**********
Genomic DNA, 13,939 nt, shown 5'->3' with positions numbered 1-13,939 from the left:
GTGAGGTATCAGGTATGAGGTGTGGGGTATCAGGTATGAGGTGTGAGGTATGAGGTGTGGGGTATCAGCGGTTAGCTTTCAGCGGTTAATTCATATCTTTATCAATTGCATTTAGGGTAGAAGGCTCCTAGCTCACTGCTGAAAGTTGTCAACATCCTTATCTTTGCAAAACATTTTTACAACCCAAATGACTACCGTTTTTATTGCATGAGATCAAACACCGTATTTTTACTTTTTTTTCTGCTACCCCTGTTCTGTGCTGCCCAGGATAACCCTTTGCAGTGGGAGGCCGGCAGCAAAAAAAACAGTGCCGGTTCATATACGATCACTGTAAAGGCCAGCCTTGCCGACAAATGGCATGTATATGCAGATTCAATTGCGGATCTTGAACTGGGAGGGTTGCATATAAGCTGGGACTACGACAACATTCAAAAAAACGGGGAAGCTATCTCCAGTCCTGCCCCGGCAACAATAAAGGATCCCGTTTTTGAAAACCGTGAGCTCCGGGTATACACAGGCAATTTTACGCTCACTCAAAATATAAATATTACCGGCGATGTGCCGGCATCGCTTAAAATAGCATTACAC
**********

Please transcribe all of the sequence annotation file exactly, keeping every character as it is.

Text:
Genomic DNA, 13,939 nt, shown 5'->3' with positions numbered 1-13,939 from the left:
GTGAGGTATCAGGTATGAGGTGTGGGGTATCAGGTATGAGGTGTGAGGTATGAGGTGTGGGGTATCAGCGGTTAGCTTTCAGCGGTTAATTCATATCTTTATCAATTGCATTTAGGGTAGAAGGCTCCTAGCTCACTGCTGAAAGTTGTCAACATCCTTATCTTTGCAAAACATTTTTACAACCCAAATGACTACCGTTTTTATTGCATGAGATCAAACACCGTATTTTTACTTTTTTTTCTGCTACCCCTGTTCTGTGCTGCCCAGGATAACCCTTTGCAGTGGGAGGCCGGCAGCAAAAAAAACAGTGCCGGTTCATATACGATCACTGTAAAGGCCAGCCTTGCCGACAAATGGCATGTATATGCAGATTCAATTGCGGATCTTGAACTGGGAGGGTTGCATATAAGCTGGGACTACGACAACATTCAAAAAAACGGGGAAGCTATCTCCAGTCCTGCCCCGGCAACAATAAAGGATCCCGTTTTTGAAAACCGTGAGCTCCGGGTATACACAGGCAATTTTACGCTCACTCAAAATATAAATATTACCGGCGATGTGCCGGCATCGCTTAAAATAGCATTACAC